Cabarrus

Subdivision expansion questioned

Plans by one of the town's largest housing developments to add a senior living community have drawn concerns over traffic and other issues by some of the subdivision's residents.

About 50 Morrison Plantation homeowners turned out Thursday night to hear developers Ed Kale and Rex Welton and builder Jeff Pelchat, president of Mooresville-based Prestige Building Co., explain their plans for senior housing in the subdivision near Lake Norman.

Plans include 150 independent-living units and, eventually, 100 assisted-living units, 40 skilled-care/Alzheimer's units and 51 single-family homes. Some of the independent-living units would be in a three-story building.

Kale said Mooresville needs such a community as the population ages, but some residents said they worried about ambulances and trucks that would need to serve such a community and use their residential streets.

"They're not typically placed in a residential community," resident Allyson Burns said.

Having so many elderly drivers on the streets is also a concern, resident Joseph Yanicak said. He urged a vote of all residents on the plans.

Kale said traffic will be far less than if the developers had proposed apartments, and Pelchat said the living units he proposes will be "upscale."

"It will be really nice for the community," Pelchat said. "And it will have a lot lower impact than if apartments were in there."

The developers are seeking a zoning change that would allow them to proceed with their plans.

The Mooresville Planning Board will consider the request at its meeting at 6 p.m. Thursday at town hall, 413 N. Main St.

The board makes recommendations to the Mooresville Board of Commissioners, which has final say and could consider the request at a regular meeting in January.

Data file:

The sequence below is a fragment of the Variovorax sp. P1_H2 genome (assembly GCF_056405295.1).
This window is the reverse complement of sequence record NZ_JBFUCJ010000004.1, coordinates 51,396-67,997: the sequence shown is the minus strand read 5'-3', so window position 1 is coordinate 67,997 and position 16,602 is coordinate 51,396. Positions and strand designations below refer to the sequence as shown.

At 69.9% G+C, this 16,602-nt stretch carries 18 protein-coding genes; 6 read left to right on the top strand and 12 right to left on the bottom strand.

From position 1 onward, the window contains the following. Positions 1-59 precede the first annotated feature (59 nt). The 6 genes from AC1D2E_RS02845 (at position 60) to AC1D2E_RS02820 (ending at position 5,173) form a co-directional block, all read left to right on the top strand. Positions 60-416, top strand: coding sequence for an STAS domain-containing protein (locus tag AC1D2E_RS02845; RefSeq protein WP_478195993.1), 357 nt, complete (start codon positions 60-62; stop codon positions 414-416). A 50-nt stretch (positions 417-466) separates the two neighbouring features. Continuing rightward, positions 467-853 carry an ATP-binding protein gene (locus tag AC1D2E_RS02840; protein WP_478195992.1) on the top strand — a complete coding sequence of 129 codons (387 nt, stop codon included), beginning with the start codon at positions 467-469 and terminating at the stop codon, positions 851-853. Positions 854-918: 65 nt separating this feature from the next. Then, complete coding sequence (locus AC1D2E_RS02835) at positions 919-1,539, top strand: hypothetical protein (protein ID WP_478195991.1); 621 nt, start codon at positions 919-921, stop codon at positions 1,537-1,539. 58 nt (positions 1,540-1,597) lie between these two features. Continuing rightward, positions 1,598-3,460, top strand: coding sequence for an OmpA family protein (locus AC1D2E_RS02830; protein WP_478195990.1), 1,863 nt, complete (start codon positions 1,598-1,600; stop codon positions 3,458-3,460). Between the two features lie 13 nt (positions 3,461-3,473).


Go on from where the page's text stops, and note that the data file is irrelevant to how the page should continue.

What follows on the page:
Conservancy hosting nature series

Members of the Davidson Lands Conservancy hope a series of free community programs will inspire parents to spend time with their children in the local outdoors.

The organization established its "World of Wonder" series this fall in response to a deepening concern that too few children experience the natural world first-hand, member Erin Burke said.

"Many parents want to share the natural world with their child but don't know where to go, what to see and what it is they're seeing," Burke said in a recent e-mail announcing the series.

"WOW provides guides who point out, explain and teach, giving parents the resources and confidence to build on these experiences in the future."

WOW had a booth at Saturday's Davidson Farmer's Market where children made ornaments out of pine cones and other items from nature.

On Jan. 8, families can see snakes and frogs brought to the WOW booth by Davidson College's herpetology lab staff. WOW plans to continue offering free activities at the booth every second and fourth Saturday, Burke said.

From 6:30 to 7:30 p.m. Feb. 4, WOW will host a "Where is the Great Dog?" winter stargazing session at Fisher Farm Park. Members of the Charlotte Astronomy Club will have astronomers and telescopes on hand.

For details e-mail dlc.wow@gmail.com.

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